by Ron Bretz
February 16, 2009
Something very rare in Michigan politics occurred last fall: the sitting chief justice of the Michigan Supreme Court was defeated in his bid for reelection. More surprisingly, former Chief Justice Cliff Taylor, armed with one of the largest campaign funds in any judicial election, was beaten by a relatively unknown trial judge from Detroit, Diane Hathaway.
Post-election, the media reflected on how this upset occurred, proffering a number of reasons: Democrats and labor were unhappy with Taylor’s decisions and targeted him; the election of President Barack Obama brought many more Democratic voters to the polls; and the devastating portrayal of Chief Justice Taylor as “the sleeping judge” in a statewide television commercial.
Another factor that is not capable of measurement was the frustration that many lawyers and judges had with the opinions authored by Taylor or one of his similar-thinking colleagues on the court: Associate Justices Corrigan, Markman, and Young. These four, sometimes referred to as the “Gang of Four” in the press, comprised a majority of the seven-member court. Since cases are decided by a majority vote of the entire court, these four effectively controlled the outcome of most of the cases heard by the court since their arrival in 2000. And those decisions have been monumental, changing the face of Michigan law in a way this state has never seen. Indeed, some would say (and I agree) that the Taylor court engaged in a radical effort to do just that.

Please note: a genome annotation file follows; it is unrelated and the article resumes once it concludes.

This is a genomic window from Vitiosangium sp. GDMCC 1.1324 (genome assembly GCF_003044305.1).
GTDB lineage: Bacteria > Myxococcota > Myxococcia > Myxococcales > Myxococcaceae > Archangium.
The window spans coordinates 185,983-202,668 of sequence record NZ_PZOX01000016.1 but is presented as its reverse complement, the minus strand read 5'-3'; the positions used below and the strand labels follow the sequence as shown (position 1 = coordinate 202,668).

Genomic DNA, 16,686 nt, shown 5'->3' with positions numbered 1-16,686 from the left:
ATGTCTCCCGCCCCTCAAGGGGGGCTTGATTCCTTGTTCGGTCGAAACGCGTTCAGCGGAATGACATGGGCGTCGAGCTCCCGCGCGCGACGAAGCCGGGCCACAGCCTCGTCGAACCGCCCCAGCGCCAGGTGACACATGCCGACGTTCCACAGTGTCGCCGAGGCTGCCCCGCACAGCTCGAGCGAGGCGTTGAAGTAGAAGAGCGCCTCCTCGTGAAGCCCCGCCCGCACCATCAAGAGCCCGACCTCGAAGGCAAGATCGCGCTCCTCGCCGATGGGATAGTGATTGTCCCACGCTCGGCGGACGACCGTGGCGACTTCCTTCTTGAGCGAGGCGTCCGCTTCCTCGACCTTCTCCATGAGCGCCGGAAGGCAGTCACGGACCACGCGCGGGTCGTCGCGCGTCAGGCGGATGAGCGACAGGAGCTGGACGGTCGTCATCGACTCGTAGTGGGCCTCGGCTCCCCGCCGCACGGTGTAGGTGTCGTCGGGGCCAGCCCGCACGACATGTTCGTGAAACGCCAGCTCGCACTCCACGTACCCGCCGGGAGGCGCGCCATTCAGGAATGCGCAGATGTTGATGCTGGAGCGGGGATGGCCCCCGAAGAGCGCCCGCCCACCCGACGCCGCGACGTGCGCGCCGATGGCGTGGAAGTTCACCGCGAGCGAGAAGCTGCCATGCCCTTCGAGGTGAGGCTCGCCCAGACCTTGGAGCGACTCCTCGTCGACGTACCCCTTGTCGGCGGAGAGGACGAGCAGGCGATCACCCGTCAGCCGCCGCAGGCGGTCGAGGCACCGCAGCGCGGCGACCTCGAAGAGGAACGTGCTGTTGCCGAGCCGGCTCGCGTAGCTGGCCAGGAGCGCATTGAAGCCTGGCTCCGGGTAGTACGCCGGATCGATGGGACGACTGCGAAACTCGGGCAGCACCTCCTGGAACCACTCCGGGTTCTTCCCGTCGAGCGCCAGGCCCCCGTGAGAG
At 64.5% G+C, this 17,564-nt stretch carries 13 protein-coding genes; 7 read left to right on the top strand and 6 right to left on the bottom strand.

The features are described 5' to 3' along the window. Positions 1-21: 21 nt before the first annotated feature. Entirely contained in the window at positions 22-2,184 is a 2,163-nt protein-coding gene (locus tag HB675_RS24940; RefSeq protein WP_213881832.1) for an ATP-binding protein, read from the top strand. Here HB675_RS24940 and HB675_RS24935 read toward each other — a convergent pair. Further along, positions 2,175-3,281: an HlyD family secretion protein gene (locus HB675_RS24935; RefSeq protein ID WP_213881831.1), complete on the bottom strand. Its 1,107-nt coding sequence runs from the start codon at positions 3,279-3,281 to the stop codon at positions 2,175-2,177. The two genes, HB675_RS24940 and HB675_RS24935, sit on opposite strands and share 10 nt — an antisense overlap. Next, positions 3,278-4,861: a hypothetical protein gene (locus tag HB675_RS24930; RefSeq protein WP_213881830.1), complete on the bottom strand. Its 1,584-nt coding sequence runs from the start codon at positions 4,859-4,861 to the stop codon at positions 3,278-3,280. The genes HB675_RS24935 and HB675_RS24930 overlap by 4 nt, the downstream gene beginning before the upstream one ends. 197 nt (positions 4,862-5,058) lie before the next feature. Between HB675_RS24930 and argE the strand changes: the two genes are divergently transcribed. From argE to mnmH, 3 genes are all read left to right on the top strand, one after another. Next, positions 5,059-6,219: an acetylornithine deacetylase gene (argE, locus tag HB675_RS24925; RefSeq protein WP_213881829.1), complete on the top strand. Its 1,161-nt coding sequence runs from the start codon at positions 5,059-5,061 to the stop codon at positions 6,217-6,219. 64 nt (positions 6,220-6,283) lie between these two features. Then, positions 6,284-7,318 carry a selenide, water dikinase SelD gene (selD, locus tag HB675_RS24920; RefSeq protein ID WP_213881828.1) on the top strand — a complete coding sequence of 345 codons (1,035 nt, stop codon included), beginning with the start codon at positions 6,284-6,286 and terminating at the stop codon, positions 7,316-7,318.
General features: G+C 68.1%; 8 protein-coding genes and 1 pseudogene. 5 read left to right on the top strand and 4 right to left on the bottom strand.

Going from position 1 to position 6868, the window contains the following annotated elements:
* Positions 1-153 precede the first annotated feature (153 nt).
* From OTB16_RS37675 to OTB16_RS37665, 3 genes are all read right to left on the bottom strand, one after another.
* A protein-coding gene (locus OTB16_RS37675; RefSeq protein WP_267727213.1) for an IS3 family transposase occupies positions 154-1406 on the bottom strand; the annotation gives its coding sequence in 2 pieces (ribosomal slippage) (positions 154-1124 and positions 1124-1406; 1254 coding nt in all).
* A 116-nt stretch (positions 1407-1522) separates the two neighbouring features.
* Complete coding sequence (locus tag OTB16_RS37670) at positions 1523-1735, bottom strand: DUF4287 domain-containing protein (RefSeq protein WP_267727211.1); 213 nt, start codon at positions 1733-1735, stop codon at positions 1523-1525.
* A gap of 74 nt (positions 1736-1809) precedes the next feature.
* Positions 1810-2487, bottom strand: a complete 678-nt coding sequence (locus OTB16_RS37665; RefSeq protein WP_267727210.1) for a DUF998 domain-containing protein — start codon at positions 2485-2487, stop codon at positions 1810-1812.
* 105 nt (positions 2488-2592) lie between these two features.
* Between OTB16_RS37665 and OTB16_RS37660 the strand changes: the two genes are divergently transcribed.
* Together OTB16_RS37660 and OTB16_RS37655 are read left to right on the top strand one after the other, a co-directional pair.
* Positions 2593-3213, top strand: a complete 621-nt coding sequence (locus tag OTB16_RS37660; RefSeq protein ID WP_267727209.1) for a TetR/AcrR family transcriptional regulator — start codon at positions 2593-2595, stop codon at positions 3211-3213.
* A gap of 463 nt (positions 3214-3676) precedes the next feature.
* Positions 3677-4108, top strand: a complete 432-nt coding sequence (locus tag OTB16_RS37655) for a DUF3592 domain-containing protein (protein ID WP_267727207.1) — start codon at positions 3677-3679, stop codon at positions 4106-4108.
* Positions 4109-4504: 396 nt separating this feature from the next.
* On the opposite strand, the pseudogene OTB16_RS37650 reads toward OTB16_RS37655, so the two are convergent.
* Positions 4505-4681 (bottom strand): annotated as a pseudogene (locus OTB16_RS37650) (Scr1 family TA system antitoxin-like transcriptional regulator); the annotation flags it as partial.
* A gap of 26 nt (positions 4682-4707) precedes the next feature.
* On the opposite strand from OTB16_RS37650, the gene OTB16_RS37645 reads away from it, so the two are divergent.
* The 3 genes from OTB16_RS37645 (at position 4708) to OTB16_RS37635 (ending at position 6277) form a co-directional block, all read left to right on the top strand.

Lawyers and judges are not always fond of change, particularly in the law. We are by nature conservative beasts; we like to think we know the law and can give our opinions to clients or litigants with confidence. So when the Supreme Court continually reads big changes into the laws we have relied on, we begin to lose some of that confidence. The stability of the law is replaced with uncertainty over what the law might be tomorrow.